The Organization of the Petroleum Exporting Countries (OPEC) members’ crude output rose 500,000 b/d to 32.49 million barrels per day compared to May, according to the latest S&P Global Platts survey released today.
The June output figure, an increase of 220,000 b/d from May, is a six-month high for the organization, complicating its efforts to hasten the oil market’s rebalancing through production cuts that went into force January 1.
“The recoveries in Libya and Nigeria certainly present headwinds for OPEC in its efforts to stabilize the market. The jury is still out on how sustainable those gains are. The outlook for both countries looks promising, which could undermine even the best efforts of the rest of OPEC, who are still showing strong compliance,” said Herman Wang, OPEC Specialist, S&P Global Platts.
The production rises in Libya and Nigeria, which were exempted from the agreement as they recovered from militancy, have sent the organization’s collective output almost 600,000 b/d above its stated ceiling of around 31.9 million b/d when new member Equatorial Guinea is added in and suspended member Indonesia is subtracted.
This comes even as compliance among OPEC’s 12 countries with quotas under the agreement remains robust at 116%, according to an average of January through June production, as seven countries led by largest member Saudi Arabia have cut more than required. Saudi Arabia saw its output rise in the month to 9.97 million b/d, according to the survey, as the kingdom’s crude exports rose significantly and the onset of summer drove domestic consumption of oil to power air conditioning. But that is still far below its quota under the deal of 10.06 million b/d.
Second largest member Iraq grew production slightly to 4.45 million b/d, remaining the least compliant country in terms of output above its quota, which is 4.35 million b/d. Iran, OPEC’s third largest producer, also saw a slight increase in output to 3.8 million b/d, right at its quota under the deal. Venezuela saw the largest decrease in the month, with production falling 30,000 b/d to 1.91 million b/d, the survey found, as the country’s economic crisis continued to worsen, with various refinery units and heavy crude upgraders being shut down and extra heavy crude production being shut in.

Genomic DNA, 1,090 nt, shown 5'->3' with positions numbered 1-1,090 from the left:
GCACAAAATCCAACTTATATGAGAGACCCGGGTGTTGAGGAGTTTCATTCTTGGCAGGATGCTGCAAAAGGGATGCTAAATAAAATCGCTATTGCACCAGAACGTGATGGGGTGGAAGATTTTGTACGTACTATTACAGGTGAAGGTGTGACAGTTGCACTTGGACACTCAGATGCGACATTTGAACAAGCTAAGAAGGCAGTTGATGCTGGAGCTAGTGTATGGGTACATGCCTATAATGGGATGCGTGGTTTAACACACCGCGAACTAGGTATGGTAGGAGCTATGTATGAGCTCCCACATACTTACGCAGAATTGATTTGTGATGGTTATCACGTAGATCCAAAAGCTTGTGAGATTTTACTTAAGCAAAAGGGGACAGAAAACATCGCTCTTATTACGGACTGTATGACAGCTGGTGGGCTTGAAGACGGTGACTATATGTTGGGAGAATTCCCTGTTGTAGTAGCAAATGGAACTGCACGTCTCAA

New member Equatorial Guinea produced 140,000 b/d in June, down from 150,000 b/d in May, according to the survey.
Diplomatically isolated Qatar, meanwhile, has yet to see any impact to production from the economic blockade imposed by Persian Gulf neighbors Saudi Arabia, the UAE, Bahrain and Oman, with output remaining steady at 610,000 b/d.
Libya’s production, boosted by the return of several fields that had been shut in by civil strife, rose 80,000 b/d on the month to average 810,000 b/d, its highest level since October 2014, when output averaged at 860,000 b/d, according to Platts survey data.
Nigeria’s output, meanwhile, rose 50,000 b/d to 1.78 million b/d, the highest since January 2016, as key export grade Forcados returned from force majeure, more than offsetting the force majeure declared June 8 on Bonny Light exports, as well as unplanned maintenance on the Bonga field. The combined output of Libya and Nigeria is now about 380,000 b/d above their October level, the benchmark month from which OPEC based its 1.2 million b/d cut in its output agreement.
Further recoveries appear likely, as militancy has quieted in both countries for the moment. Analysts have said that if the two countries’ gains prove sustainable, they may need to be brought into the fold if other OPEC members do not wish to see their cuts undermined.
The deal, which also includes 10 non-OPEC countries led by Russia that agreed to a collective 558,000 b/d cut, was recently extended to March 2018. A monitoring committee composed of ministers from Kuwait, Russia, Algeria, Venezuela and Oman are scheduled to meet July 22-24 in St. Petersburg, Russia, to discuss market conditions.
Source: PlattsPrevious Next
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